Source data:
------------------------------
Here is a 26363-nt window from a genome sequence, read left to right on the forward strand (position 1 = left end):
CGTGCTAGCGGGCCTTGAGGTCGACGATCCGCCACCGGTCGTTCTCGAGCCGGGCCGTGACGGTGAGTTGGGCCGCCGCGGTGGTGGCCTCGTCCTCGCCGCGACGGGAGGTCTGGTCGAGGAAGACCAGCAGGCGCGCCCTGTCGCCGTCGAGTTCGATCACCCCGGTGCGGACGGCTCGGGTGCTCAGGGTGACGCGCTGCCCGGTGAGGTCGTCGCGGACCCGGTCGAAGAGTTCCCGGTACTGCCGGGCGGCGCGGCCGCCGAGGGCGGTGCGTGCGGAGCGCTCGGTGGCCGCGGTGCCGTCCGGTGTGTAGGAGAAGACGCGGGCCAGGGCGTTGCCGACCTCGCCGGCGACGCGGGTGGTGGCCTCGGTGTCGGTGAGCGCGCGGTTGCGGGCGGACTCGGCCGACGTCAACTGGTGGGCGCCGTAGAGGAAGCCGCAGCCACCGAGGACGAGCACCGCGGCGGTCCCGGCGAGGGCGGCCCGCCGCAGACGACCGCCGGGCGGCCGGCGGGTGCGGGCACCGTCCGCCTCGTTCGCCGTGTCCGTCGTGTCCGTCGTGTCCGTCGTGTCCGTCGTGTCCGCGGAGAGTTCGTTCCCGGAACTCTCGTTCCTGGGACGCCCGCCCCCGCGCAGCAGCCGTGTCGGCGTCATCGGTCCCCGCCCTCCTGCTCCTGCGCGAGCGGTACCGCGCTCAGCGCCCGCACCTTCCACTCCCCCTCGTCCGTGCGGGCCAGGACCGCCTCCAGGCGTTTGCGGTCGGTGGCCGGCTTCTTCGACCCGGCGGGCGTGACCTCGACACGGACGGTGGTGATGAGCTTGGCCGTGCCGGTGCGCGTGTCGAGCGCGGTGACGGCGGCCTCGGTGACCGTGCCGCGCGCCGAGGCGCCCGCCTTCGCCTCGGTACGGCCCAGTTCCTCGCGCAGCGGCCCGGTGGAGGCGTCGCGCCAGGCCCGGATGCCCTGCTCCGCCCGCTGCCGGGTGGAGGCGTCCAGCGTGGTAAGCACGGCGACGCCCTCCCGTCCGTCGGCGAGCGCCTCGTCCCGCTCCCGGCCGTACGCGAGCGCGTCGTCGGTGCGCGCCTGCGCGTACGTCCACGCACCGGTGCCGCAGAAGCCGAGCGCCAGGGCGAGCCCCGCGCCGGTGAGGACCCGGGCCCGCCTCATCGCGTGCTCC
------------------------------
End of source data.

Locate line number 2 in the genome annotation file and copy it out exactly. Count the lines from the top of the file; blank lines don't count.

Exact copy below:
CGTGCTAGCGGGCCTTGAGGTCGACGATCCGCCACCGGTCGTTCTCGAGCCGGGCCGTGACGGTGAGTTGGGCCGCCGCGGTGGTGGCCTCGTCCTCGCCGCGACGGGAGGTCTGGTCGAGGAAGACCAGCAGGCGCGCCCTGTCGCCGTCGAGTTCGATCACCCCGGTGCGGACGGCTCGGGTGCTCAGGGTGACGCGCTGCCCGGTGAGGTCGTCGCGGACCCGGTCGAAGAGTTCCCGGTACTGCCGGGCGGCGCGGCCGCCGAGGGCGGTGCGTGCGGAGCGCTCGGTGGCCGCGGTGCCGTCCGGTGTGTAGGAGAAGACGCGGGCCAGGGCGTTGCCGACCTCGCCGGCGACGCGGGTGGTGGCCTCGGTGTCGGTGAGCGCGCGGTTGCGGGCGGACTCGGCCGACGTCAACTGGTGGGCGCCGTAGAGGAAGCCGCAGCCACCGAGGACGAGCACCGCGGCGGTCCCGGCGAGGGCGGCCCGCCGCAGACGACCGCCGGGCGGCCGGCGGGTGCGGGCACCGTCCGCCTCGTTCGCCGTGTCCGTCGTGTCCGTCGTGTCCGTCGTGTCCGTCGTGTCCGCGGAGAGTTCGTTCCCGGAACTCTCGTTCCTGGGACGCCCGCCCCCGCGCAGCAGCCGTGTCGGCGTCATCGGTCCCCGCCCTCCTGCTCCTGCGCGAGCGGTACCGCGCTCAGCGCCCGCACCTTCCACTCCCCCTCGTCCGTGCGGGCCAGGACCGCCTCCAGGCGTTTGCGGTCGGTGGCCGGCTTCTTCGACCCGGCGGGCGTGACCTCGACACGGACGGTGGTGATGAGCTTGGCCGTGCCGGTGCGCGTGTCGAGCGCGGTGACGGCGGCCTCGGTGACCGTGCCGCGCGCCGAGGCGCCCGCCTTCGCCTCGGTACGGCCCAGTTCCTCGCGCAGCGGCCCGGTGGAGGCGTCGCGCCAGGCCCGGATGCCCTGCTCCGCCCGCTGCCGGGTGGAGGCGTCCAGCGTGGTAAGCACGGCGACGCCCTCCCGTCCGTCGGCGAGCGCCTCGTCCCGCTCCCGGCCGTACGCGAGCGCGTCGTCGGTGCGCGCCTGCGCGTACGTCCACGCACCGGTGCCGCAGAAGCCGAGCGCCAGGGCGAGCCCCGCGCCGGTGAGGACCCGGGCCCGCCTCATCGCGTGCTCC